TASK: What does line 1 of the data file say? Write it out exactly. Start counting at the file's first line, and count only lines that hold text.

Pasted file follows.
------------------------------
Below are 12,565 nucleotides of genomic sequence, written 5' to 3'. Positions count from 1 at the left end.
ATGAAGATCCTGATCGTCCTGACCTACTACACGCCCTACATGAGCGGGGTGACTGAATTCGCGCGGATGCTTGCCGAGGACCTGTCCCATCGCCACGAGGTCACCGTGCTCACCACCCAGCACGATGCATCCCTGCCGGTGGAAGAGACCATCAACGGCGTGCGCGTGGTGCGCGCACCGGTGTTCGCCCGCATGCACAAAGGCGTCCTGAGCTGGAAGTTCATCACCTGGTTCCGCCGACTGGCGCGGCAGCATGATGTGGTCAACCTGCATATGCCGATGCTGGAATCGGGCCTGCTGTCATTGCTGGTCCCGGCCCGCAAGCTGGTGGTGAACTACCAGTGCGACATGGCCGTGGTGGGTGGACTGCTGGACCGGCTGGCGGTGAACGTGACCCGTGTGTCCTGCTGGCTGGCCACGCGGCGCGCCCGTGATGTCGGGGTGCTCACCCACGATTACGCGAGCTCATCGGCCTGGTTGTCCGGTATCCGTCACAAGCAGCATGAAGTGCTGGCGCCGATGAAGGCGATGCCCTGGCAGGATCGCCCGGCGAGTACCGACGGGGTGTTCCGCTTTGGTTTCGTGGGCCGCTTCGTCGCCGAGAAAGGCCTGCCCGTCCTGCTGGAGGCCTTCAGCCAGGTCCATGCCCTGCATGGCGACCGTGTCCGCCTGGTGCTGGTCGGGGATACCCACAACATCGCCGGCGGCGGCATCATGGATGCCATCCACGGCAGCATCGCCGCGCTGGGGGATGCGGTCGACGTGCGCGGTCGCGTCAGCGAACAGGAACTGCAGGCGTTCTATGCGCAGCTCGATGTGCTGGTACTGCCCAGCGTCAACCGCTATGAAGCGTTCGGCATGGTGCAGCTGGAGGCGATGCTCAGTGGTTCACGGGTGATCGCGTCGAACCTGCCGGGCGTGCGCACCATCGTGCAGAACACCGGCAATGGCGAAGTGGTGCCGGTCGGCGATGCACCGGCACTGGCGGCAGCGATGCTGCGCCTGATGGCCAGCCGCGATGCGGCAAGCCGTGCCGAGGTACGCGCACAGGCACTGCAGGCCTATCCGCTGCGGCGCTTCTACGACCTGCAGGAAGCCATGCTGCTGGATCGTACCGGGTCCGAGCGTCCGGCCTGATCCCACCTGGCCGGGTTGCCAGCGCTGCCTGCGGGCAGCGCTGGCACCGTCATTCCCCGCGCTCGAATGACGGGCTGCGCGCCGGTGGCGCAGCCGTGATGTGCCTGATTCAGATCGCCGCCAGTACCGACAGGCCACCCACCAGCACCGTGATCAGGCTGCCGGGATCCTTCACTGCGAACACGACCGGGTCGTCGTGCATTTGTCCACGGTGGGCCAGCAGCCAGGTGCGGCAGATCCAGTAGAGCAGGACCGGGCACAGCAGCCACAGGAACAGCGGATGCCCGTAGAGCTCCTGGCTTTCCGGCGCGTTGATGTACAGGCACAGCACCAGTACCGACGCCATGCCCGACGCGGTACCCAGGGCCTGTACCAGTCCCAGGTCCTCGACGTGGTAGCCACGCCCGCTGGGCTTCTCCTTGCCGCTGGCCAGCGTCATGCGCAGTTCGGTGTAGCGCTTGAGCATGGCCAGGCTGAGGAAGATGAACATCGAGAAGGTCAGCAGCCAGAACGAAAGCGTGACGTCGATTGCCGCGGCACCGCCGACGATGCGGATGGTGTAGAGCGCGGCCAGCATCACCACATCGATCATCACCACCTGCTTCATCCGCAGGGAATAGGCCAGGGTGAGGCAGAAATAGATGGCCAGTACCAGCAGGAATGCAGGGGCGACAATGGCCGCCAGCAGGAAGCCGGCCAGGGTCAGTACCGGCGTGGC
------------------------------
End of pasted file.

Below are 12,565 nucleotides of genomic sequence, written 5' to 3'. Positions count from 1 at the left end.